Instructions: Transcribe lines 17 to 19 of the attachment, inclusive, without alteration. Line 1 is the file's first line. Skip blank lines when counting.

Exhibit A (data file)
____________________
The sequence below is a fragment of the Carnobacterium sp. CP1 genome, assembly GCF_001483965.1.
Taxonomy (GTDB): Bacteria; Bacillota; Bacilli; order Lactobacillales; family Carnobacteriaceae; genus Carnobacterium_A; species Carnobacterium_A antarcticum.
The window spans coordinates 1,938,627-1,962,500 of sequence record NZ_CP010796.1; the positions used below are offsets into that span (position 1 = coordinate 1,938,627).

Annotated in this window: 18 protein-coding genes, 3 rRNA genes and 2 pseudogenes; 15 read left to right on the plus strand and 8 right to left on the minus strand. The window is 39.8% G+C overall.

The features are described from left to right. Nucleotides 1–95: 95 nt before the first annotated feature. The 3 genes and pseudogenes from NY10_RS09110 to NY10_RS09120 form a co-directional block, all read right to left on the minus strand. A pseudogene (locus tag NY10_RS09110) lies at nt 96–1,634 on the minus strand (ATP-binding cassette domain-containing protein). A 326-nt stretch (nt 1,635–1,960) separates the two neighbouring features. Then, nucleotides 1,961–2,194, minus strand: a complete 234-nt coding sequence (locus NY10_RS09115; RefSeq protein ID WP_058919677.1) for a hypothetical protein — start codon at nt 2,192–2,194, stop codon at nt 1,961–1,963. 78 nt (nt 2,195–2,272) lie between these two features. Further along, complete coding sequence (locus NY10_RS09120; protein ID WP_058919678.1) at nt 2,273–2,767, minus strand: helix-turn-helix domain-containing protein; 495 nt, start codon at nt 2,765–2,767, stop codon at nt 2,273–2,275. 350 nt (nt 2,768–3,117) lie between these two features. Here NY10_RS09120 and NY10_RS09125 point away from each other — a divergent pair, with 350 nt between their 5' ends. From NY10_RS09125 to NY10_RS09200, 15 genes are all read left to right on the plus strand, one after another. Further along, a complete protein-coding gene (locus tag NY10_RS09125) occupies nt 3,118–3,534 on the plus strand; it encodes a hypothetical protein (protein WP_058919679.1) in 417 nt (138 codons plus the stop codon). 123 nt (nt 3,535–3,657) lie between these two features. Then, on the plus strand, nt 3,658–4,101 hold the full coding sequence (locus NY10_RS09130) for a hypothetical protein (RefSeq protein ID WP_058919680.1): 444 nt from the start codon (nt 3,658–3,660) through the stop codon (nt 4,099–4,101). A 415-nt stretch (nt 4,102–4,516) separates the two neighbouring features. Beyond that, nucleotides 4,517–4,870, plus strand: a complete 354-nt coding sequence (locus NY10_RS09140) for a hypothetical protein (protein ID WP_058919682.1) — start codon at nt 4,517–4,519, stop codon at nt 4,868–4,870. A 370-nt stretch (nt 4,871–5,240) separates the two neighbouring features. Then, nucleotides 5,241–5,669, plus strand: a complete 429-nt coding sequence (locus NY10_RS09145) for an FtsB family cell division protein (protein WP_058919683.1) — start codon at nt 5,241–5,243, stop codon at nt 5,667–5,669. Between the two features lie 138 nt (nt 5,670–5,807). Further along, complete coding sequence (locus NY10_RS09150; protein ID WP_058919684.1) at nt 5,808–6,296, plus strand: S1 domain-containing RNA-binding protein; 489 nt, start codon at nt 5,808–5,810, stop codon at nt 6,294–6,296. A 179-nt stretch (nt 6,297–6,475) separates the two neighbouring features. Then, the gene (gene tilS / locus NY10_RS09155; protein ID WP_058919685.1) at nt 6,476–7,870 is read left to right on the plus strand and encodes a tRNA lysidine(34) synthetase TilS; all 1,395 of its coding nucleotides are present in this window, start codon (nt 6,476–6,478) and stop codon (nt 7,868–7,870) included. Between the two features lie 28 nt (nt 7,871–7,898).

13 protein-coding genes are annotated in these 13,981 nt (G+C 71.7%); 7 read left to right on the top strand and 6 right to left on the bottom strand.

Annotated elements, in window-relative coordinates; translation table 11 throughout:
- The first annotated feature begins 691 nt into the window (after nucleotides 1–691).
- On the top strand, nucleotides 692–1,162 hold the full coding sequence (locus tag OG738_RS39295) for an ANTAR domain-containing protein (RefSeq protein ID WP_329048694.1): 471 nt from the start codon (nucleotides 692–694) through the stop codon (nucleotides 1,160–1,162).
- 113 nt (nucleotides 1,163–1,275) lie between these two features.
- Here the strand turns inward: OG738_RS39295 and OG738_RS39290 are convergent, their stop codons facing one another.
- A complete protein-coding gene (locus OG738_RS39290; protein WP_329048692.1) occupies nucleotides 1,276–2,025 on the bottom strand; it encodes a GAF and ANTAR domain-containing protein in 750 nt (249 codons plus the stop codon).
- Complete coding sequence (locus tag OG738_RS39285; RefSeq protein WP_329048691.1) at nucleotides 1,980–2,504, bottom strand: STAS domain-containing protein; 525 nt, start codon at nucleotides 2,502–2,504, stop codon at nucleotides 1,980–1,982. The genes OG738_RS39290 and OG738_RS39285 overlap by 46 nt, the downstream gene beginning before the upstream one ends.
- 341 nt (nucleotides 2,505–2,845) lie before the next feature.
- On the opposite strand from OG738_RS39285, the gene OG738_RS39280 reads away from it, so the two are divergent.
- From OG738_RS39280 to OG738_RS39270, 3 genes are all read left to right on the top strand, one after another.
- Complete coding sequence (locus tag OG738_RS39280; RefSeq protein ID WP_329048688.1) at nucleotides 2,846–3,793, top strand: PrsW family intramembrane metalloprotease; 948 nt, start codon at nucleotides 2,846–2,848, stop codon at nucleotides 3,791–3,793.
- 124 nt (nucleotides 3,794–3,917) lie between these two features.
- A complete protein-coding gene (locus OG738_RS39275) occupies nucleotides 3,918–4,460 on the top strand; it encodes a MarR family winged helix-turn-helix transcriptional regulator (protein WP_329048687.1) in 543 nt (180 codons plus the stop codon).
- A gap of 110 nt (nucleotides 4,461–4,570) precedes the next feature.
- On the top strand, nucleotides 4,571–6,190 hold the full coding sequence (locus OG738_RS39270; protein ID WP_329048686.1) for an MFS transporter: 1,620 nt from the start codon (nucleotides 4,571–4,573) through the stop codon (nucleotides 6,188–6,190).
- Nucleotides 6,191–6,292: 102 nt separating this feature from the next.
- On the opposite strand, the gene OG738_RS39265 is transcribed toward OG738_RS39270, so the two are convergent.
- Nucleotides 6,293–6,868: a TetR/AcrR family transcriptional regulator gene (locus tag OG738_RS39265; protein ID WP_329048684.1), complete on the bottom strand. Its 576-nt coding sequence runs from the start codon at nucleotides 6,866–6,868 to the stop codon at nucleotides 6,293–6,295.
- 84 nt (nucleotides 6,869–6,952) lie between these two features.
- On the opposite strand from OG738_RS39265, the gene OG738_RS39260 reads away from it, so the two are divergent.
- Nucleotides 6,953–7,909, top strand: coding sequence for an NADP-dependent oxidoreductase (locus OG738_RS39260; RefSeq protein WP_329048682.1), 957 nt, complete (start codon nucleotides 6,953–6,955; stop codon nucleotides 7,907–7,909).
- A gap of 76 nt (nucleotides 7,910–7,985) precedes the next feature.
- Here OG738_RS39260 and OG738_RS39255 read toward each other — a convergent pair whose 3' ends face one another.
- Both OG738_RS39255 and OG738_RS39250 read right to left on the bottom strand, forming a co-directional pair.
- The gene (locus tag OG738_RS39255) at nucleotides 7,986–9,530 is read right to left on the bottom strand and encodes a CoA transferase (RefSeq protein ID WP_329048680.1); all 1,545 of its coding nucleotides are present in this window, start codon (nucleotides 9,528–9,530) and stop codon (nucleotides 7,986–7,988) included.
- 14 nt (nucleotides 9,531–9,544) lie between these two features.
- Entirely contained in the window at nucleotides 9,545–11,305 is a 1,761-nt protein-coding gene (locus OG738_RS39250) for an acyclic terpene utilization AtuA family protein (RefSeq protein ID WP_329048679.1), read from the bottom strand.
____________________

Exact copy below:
- Complete coding sequence (locus tag OG738_RS39280; RefSeq protein ID WP_329048688.1) at nucleotides 2,846–3,793, top strand: PrsW family intramembrane metalloprotease; 948 nt, start codon at nucleotides 2,846–2,848, stop codon at nucleotides 3,791–3,793.
- 124 nt (nucleotides 3,794–3,917) lie between these two features.
- A complete protein-coding gene (locus OG738_RS39275) occupies nucleotides 3,918–4,460 on the top strand; it encodes a MarR family winged helix-turn-helix transcriptional regulator (protein WP_329048687.1) in 543 nt (180 codons plus the stop codon).